Medlar Tart

“Take medlars that are rotten, strain them, and set them on a chaffing dish of coals, season them with sugar, cinamon, and ginger, put some yolks of eggs to them, let it boil a little, and lay it in a cut tart. Being baked, scrape on sugar.” The Accomplisht Cook, Robert May, 1660/1665. 

Rotten medlars. Doesn’t sound very inviting, does it? And the old country name for these fruits was ‘open arse’, which while descriptive, is equally unappealing. It took me a long time to reconcile myself to medlars.

Image of a basket of fresh medlars

While you can make a medlar jelly from the freshly picked fruit, it’s traditional to ‘blet’ them so that they soften and the flesh begins to break down. My father-in-law used to make a jelly from very well bletted medlars which had, to my palate, a really funky, rotten taste.

I’ve since discovered that you can blet them without taking them to such extremes. I put mine in a single layer in a wooden rack or basket somewhere cold and wait until they’ve softened and wrinkled, but rescue them before they get really manky. I suppose, like hanging pheasants, it’s a matter of taste as to how far you take them.

A medlar is a very pretty tree when it’s in blossom but apart from making jelly there aren’t vast numbers of recipes for its fruit. One exception is Robert May’s, quoted above. May was a Restoration cook and his book made early use of two ingredients brought to Europe from the Americas, turkey and potatoes.

I’m struck though by the similarity of his recipe to that US Thanksgiving classic, the pumpkin pie. I wonder if a version of the medlar tart crossed the Atlantic with early settlers and they adapted it to what was available locally?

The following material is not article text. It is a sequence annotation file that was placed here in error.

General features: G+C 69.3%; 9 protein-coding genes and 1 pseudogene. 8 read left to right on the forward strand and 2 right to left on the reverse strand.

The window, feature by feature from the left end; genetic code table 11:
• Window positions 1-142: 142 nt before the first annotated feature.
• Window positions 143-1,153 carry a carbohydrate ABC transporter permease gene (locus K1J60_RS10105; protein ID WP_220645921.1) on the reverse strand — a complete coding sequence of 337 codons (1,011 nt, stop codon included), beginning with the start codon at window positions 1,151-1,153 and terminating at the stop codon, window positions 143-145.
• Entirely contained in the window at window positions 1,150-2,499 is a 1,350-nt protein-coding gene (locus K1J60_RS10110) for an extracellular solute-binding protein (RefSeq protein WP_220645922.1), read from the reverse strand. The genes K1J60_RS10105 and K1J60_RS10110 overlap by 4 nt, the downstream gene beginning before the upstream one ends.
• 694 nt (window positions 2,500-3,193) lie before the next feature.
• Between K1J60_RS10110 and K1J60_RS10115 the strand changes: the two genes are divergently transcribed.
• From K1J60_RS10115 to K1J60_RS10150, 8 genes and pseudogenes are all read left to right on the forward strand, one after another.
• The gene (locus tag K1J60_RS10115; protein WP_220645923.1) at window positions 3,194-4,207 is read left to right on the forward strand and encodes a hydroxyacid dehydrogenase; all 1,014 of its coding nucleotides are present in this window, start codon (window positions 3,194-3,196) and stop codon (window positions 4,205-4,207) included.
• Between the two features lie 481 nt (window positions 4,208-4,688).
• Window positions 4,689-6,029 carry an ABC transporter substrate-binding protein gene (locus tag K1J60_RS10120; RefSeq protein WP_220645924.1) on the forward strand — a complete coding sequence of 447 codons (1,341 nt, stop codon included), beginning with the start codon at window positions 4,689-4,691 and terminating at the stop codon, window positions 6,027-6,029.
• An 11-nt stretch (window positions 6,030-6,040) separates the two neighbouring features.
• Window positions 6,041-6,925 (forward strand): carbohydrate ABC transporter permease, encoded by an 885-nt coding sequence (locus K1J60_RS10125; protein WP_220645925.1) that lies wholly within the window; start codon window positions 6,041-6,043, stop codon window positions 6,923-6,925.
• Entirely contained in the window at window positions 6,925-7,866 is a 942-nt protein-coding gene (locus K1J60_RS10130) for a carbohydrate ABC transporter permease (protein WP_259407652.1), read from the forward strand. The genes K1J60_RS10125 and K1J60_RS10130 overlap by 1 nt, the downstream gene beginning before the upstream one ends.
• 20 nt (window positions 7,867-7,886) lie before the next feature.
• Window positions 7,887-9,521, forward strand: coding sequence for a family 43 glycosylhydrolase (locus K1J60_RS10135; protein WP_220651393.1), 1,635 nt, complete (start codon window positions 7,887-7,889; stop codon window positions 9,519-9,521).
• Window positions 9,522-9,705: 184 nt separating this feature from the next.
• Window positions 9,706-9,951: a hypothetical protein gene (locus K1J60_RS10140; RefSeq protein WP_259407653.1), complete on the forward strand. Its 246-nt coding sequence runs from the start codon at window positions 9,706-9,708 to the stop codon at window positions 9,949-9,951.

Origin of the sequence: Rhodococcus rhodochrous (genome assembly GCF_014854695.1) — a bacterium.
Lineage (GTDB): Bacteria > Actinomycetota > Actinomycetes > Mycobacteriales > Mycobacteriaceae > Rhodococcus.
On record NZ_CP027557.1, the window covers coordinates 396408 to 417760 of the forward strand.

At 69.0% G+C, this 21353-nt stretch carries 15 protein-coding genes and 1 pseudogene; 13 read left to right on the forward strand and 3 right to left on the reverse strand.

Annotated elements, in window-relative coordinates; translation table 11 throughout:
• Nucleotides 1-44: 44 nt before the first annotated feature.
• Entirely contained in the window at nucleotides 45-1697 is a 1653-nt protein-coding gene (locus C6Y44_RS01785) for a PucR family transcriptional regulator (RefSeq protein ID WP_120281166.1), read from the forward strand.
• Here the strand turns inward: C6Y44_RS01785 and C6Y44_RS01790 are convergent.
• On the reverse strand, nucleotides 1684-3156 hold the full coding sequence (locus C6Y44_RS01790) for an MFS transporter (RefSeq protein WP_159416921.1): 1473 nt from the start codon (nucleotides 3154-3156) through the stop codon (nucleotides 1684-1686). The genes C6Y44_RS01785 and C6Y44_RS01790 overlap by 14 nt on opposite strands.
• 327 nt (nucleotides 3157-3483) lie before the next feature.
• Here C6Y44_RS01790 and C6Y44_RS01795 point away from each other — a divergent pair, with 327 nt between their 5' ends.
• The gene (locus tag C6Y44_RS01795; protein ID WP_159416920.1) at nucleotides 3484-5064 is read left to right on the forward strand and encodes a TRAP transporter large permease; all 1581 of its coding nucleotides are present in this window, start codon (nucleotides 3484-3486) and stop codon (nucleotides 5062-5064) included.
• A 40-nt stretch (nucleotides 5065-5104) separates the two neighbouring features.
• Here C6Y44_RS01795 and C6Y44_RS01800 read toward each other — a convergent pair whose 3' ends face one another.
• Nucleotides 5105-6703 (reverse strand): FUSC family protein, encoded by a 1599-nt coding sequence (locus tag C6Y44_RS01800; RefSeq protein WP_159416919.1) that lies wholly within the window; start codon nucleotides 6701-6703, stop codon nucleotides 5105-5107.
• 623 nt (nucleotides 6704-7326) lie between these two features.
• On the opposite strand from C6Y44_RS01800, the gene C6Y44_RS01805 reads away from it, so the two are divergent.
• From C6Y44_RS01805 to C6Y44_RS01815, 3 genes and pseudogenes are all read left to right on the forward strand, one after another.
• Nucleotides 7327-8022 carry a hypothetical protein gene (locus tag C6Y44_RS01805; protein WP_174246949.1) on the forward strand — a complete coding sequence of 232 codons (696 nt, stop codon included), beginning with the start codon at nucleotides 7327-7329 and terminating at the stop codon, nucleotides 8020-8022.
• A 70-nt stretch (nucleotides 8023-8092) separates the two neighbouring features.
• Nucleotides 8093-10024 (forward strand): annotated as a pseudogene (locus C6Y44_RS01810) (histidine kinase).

My interpretation of May’s recipe reflects this. While medlars, bletted or otherwise, aren’t commonly available unless you know someone with a tree, this is a lovely autumn dessert and well worth a go if you can source some. It has a similar texture to pumpkin pie, but it’s fresher and fruitier. I love it.

Medlar Tart

Image of medlar tart, cooked

Ingredients for the pastry:

240g plain flour

Pinch of salt

60g white cooking fat

60g butter

1 egg, lightly beaten

1 or 2 tbsp cold water

Ingredients for the filling:

About 450g bletted medlars (to give 300g puree)

1 tspn powdered ginger

1 tspn powdered cinnamon

A rasp of nutmeg

100g soft light brown sugar

Grated zest and juice of 1 orange and 1 lemon

2 eggs, well beaten


Prepping the bletted medlars is a bit fiddly and time-consuming so best done ahead of time. Remove the skins and pips and push the resulting glop through a sieve so you have a smooth puree. Mix in the spices and set aside.

Image of sieved medlars

Pre-heat the oven to 200C/400F/Gas Mark 6.

To make the pastry, either put the flour, salt and fats into a food processor and whizz until the mix resembles breadcrumbs or rub the fat into the flour with your fingertips until you reach the same point. Add the beaten egg and cut it through until the pastry forms a ball and leaves the sides of the bowl clean. If it’s too crumbly, add the cold water, a tablespoon at a time, until it comes together.

Roll out around two-thirds of the pastry to line a greased, loose-bottomed 22cm flan tin, allowing a slight overhang. Chill in the fridge for 30 minutes.